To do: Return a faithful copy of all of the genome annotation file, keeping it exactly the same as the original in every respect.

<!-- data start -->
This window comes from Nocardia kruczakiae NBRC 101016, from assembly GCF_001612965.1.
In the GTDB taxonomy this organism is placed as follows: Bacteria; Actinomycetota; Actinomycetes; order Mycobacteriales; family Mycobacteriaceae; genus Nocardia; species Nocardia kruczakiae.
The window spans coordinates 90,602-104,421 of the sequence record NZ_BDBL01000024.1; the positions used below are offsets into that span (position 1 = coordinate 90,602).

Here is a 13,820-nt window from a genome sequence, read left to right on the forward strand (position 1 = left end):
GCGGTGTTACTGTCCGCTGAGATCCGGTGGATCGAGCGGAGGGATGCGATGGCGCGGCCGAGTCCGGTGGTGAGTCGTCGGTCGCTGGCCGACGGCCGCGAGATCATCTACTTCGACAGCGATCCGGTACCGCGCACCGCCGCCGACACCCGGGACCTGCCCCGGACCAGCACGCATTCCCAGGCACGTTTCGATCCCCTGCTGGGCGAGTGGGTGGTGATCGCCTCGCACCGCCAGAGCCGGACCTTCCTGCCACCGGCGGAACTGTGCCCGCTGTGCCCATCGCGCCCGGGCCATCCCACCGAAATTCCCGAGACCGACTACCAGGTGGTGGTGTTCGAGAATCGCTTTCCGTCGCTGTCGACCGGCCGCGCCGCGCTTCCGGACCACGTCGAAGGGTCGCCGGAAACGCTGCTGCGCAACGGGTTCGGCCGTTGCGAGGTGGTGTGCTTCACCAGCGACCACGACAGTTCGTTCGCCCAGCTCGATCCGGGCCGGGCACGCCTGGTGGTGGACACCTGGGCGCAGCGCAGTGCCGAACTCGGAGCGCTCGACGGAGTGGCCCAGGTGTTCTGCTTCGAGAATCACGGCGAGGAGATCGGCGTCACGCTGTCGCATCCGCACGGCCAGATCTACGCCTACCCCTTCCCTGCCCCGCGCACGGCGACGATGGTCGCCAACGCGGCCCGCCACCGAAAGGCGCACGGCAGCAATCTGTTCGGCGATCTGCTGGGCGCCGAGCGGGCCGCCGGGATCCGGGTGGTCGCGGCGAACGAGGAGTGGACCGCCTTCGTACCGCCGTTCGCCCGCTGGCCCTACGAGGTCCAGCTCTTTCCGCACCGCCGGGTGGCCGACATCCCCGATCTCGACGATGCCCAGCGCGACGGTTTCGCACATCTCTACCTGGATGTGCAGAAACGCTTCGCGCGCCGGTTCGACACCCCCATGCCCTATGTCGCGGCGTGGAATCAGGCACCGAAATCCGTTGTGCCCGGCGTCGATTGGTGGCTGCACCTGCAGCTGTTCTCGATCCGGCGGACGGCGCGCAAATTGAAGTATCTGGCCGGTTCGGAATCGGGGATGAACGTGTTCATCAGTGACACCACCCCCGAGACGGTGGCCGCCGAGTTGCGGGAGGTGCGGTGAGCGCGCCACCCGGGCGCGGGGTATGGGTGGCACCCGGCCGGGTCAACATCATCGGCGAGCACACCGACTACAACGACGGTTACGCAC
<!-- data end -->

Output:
This window comes from Nocardia kruczakiae NBRC 101016, from assembly GCF_001612965.1.
In the GTDB taxonomy this organism is placed as follows: Bacteria; Actinomycetota; Actinomycetes; order Mycobacteriales; family Mycobacteriaceae; genus Nocardia; species Nocardia kruczakiae.
The window spans coordinates 90,602-104,421 of the sequence record NZ_BDBL01000024.1; the positions used below are offsets into that span (position 1 = coordinate 90,602).

Here is a 13,820-nt window from a genome sequence, read left to right on the forward strand (position 1 = left end):
GCGGTGTTACTGTCCGCTGAGATCCGGTGGATCGAGCGGAGGGATGCGATGGCGCGGCCGAGTCCGGTGGTGAGTCGTCGGTCGCTGGCCGACGGCCGCGAGATCATCTACTTCGACAGCGATCCGGTACCGCGCACCGCCGCCGACACCCGGGACCTGCCCCGGACCAGCACGCATTCCCAGGCACGTTTCGATCCCCTGCTGGGCGAGTGGGTGGTGATCGCCTCGCACCGCCAGAGCCGGACCTTCCTGCCACCGGCGGAACTGTGCCCGCTGTGCCCATCGCGCCCGGGCCATCCCACCGAAATTCCCGAGACCGACTACCAGGTGGTGGTGTTCGAGAATCGCTTTCCGTCGCTGTCGACCGGCCGCGCCGCGCTTCCGGACCACGTCGAAGGGTCGCCGGAAACGCTGCTGCGCAACGGGTTCGGCCGTTGCGAGGTGGTGTGCTTCACCAGCGACCACGACAGTTCGTTCGCCCAGCTCGATCCGGGCCGGGCACGCCTGGTGGTGGACACCTGGGCGCAGCGCAGTGCCGAACTCGGAGCGCTCGACGGAGTGGCCCAGGTGTTCTGCTTCGAGAATCACGGCGAGGAGATCGGCGTCACGCTGTCGCATCCGCACGGCCAGATCTACGCCTACCCCTTCCCTGCCCCGCGCACGGCGACGATGGTCGCCAACGCGGCCCGCCACCGAAAGGCGCACGGCAGCAATCTGTTCGGCGATCTGCTGGGCGCCGAGCGGGCCGCCGGGATCCGGGTGGTCGCGGCGAACGAGGAGTGGACCGCCTTCGTACCGCCGTTCGCCCGCTGGCCCTACGAGGTCCAGCTCTTTCCGCACCGCCGGGTGGCCGACATCCCCGATCTCGACGATGCCCAGCGCGACGGTTTCGCACATCTCTACCTGGATGTGCAGAAACGCTTCGCGCGCCGGTTCGACACCCCCATGCCCTATGTCGCGGCGTGGAATCAGGCACCGAAATCCGTTGTGCCCGGCGTCGATTGGTGGCTGCACCTGCAGCTGTTCTCGATCCGGCGGACGGCGCGCAAATTGAAGTATCTGGCCGGTTCGGAATCGGGGATGAACGTGTTCATCAGTGACACCACCCCCGAGACGGTGGCCGCCGAGTTGCGGGAGGTGCGGTGAGCGCGCCACCCGGGCGCGGGGTATGGGTGGCACCCGGCCGGGTCAACATCATCGGCGAGCACACCGACTACAACGACGGTTACGCAC